Even the evergreen garlands, holly wreaths, and crackling birchwood fires in honor of the Solstice couldn’t pierce the eternal darkness that dwelled in the Hewn City.

It was not the sort of darkness that Mor had come to love in Velaris, the sort of darkness that was as much a part of Rhys as his blood.

It was the darkness of rotting things, of decay. The smothering darkness that withered all life.

And the golden-haired male standing before her in the throne room, amongst the towering pillars carved with those scaled, slithering beasts—he had been created from it. Thrived in it.

“I apologize if we interrupted your festivities,” Rhysand purred to him. To Keir. And to the male beside him.

Eris.

The throne room was empty now. A word from Feyre, and the usual ilk who dined and danced and schemed here were gone, leaving only Keir and the High Lord of Autumn’s eldest son.

The former spoke first, adjusting the lapels on his black jacket. “To what do we owe this pleasure?”

The sneering tone. She could still hear the hissed insults beneath it, whispered long ago in her family’s private suite, whispered at every meeting and gathering when her cousin was not present. Half-breed monstrosity. A disgrace to the bloodline.

“High Lord.”

The words came out of her without thought. And her voice, the voice she used here … Not her own. Never her own, never down here with them in the darkness. Mor kept her voice just as cold and unforgiving as she corrected, “To what do we owe this pleasure, High Lord.”

She didn’t bother to keep her teeth from flashing.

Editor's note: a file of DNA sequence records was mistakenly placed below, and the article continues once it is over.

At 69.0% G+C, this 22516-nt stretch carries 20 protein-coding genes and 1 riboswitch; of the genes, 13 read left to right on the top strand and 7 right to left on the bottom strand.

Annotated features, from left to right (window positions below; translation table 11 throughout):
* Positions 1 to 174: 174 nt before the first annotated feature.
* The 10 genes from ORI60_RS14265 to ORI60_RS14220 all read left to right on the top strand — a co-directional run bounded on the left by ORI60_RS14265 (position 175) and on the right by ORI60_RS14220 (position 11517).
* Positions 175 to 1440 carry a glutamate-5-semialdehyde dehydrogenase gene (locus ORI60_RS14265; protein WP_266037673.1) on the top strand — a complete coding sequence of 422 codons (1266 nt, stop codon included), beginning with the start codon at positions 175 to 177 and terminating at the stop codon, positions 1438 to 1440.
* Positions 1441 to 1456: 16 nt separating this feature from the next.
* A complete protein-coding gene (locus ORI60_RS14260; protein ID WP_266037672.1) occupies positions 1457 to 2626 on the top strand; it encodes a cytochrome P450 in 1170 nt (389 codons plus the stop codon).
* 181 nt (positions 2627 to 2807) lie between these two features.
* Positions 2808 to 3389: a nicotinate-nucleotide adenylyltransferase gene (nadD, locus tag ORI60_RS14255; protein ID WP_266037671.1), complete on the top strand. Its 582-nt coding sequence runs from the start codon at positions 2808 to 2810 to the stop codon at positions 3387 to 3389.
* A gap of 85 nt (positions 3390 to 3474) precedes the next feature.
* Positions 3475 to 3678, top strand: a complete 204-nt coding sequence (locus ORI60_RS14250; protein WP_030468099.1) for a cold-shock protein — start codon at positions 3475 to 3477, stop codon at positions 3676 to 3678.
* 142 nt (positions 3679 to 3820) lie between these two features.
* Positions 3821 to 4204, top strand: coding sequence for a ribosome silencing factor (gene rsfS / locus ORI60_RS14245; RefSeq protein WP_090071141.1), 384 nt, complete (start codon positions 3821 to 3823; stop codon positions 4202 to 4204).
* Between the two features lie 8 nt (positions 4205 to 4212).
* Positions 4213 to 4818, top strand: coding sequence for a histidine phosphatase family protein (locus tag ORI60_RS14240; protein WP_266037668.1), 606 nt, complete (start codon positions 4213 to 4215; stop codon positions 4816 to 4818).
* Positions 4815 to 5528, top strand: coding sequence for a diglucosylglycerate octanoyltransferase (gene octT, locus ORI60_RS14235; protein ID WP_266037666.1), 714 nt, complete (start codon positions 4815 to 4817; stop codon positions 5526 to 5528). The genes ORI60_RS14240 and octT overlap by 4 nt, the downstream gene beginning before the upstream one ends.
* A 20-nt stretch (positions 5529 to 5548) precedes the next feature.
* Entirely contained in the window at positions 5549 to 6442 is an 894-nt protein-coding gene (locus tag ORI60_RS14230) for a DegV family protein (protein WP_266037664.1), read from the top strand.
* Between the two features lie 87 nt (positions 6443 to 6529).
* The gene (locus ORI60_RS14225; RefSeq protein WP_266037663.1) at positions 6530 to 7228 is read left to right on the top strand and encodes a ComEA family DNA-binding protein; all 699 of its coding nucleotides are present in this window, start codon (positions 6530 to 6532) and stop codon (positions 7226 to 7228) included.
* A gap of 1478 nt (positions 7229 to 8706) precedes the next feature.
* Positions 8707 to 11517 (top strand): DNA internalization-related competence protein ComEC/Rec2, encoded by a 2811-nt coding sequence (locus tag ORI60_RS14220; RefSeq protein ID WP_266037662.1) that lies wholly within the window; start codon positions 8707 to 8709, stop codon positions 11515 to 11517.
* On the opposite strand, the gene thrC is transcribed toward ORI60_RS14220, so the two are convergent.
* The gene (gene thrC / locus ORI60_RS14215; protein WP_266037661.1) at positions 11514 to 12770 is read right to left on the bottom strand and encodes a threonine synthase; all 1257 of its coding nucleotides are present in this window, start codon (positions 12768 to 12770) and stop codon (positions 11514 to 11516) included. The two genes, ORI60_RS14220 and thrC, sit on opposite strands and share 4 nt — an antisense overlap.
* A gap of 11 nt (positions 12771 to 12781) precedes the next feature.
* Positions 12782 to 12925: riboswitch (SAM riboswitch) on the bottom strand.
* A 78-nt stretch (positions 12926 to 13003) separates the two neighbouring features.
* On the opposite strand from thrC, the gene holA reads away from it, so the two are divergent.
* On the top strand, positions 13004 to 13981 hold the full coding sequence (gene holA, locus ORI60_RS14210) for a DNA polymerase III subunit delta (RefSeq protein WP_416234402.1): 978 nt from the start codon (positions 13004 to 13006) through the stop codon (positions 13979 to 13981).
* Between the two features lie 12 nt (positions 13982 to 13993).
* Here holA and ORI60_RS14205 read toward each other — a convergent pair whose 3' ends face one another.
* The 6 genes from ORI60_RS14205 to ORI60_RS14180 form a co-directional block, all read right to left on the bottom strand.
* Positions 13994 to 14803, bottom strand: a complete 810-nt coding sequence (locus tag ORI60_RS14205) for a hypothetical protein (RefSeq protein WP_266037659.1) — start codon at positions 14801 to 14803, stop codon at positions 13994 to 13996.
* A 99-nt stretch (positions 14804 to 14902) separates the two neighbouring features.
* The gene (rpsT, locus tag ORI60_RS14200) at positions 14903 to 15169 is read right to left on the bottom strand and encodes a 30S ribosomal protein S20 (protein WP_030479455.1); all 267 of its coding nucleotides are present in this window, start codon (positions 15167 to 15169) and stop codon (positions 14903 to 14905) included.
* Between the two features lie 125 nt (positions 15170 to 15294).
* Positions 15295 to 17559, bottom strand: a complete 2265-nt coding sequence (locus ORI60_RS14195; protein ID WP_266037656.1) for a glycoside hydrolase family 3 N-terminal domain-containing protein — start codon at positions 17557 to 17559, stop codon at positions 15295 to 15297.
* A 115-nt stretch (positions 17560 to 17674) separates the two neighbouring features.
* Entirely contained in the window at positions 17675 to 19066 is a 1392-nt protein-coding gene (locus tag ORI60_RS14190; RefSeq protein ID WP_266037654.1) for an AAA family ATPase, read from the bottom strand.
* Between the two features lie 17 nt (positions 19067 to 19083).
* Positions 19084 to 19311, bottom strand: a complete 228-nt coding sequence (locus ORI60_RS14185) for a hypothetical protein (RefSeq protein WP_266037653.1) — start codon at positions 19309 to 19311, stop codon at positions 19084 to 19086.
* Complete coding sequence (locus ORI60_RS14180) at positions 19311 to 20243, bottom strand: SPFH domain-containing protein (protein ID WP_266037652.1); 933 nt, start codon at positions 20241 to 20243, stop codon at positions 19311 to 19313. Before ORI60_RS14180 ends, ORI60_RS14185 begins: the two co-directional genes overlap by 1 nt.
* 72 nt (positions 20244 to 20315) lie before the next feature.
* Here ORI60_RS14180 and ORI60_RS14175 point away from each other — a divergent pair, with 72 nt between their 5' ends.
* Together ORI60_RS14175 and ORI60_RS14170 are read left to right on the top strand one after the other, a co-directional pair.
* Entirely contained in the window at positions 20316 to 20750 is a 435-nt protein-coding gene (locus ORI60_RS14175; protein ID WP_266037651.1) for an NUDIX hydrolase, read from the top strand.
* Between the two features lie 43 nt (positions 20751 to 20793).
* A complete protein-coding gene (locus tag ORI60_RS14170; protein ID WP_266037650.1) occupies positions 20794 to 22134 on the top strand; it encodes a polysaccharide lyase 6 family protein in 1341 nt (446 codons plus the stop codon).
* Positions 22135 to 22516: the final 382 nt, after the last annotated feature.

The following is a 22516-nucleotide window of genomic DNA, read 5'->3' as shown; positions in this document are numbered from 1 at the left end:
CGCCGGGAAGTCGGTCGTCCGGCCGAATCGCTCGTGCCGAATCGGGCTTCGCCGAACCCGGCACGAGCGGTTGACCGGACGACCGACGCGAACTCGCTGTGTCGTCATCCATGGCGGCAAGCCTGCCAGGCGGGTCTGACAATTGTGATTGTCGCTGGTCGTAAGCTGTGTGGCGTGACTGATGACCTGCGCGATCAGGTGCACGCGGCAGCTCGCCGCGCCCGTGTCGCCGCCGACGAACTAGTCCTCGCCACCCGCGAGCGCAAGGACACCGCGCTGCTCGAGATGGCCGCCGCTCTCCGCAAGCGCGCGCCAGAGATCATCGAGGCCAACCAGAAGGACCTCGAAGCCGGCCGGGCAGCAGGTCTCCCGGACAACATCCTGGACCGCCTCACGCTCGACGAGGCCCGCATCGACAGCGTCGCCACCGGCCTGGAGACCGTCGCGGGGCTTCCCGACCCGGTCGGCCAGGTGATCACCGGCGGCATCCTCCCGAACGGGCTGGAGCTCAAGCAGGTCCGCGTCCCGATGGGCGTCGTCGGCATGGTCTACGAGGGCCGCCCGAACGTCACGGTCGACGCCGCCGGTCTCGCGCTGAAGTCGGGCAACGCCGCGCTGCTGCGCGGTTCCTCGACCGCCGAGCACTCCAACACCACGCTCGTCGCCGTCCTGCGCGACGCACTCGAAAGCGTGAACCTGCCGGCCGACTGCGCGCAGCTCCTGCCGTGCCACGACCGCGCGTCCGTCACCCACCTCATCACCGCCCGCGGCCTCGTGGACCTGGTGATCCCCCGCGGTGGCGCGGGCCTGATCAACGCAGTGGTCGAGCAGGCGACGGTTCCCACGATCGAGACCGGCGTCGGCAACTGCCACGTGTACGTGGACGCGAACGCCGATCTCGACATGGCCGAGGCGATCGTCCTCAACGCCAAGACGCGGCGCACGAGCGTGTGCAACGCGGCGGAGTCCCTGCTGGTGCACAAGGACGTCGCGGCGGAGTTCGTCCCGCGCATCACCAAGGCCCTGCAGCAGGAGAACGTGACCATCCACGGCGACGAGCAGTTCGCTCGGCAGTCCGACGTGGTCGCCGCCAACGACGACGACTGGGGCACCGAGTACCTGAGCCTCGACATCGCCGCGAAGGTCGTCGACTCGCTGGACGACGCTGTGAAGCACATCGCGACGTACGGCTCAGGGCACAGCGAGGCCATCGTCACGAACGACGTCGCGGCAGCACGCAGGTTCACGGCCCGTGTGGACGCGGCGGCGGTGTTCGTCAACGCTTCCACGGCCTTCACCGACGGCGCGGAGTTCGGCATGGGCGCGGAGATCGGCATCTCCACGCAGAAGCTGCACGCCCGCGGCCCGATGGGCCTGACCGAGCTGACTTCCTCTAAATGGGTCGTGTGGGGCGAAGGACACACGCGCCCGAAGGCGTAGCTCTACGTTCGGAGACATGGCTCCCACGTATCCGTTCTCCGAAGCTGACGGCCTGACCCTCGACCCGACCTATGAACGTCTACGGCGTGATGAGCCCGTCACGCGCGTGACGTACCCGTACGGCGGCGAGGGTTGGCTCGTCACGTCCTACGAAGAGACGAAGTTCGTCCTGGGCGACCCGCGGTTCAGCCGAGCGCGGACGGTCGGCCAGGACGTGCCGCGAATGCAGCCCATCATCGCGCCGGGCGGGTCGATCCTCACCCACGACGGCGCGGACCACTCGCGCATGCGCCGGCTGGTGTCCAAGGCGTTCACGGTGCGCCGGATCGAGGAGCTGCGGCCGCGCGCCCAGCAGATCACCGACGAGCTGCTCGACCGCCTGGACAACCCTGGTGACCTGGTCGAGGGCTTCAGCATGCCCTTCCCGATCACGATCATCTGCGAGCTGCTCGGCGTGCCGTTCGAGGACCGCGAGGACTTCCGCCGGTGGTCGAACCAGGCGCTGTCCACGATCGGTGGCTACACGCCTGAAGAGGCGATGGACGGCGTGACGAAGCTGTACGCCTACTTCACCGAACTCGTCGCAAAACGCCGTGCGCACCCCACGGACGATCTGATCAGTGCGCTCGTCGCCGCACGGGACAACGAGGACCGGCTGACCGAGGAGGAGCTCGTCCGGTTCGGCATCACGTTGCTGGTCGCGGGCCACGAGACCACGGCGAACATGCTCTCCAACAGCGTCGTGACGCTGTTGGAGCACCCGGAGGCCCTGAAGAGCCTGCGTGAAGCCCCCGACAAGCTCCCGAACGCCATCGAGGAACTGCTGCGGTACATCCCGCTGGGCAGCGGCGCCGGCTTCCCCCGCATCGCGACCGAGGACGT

Keir ignored her.

His preferred method of insult: to act as if a person weren’t worth the breath it’d take to speak with them.

Try something new, you miserable bastard.

Rhys cut in before Mor could contemplate saying just that, his dark power filling the room, the mountain, “We came, of course, to wish you and yours well for the Solstice. But it seems you already had a guest to entertain.”

Az’s information had been flawless, as it always was. When he’d found her reading up on Winter Court customs in the House of Wind’s library this morning, she hadn’t asked how he’d learned that Eris was to come tonight. She’d long since learned that Az was just as likely not to tell her.

But the Autumn Court male standing beside Keir … Mor made herself look at Eris. Into his amber eyes.

Colder than any hall of Kallias’s court. They had been that way from the moment she’d met him, five centuries ago.

Eris laid a pale hand on the breast of his pewter-colored jacket, the portrait of Autumn Court gallantry. “I thought I’d extend some Solstice greetings of my own.”

That voice. That silky, arrogant voice. It had not altered, not in tone or timbre, in the passing centuries, either. Had not changed since that day.

Warm, buttery sunlight through the leaves, setting them glowing like rubies and citrines. The damp, earthen scent of rotting things beneath the leaves and roots she lay upon. Had been thrown and left upon.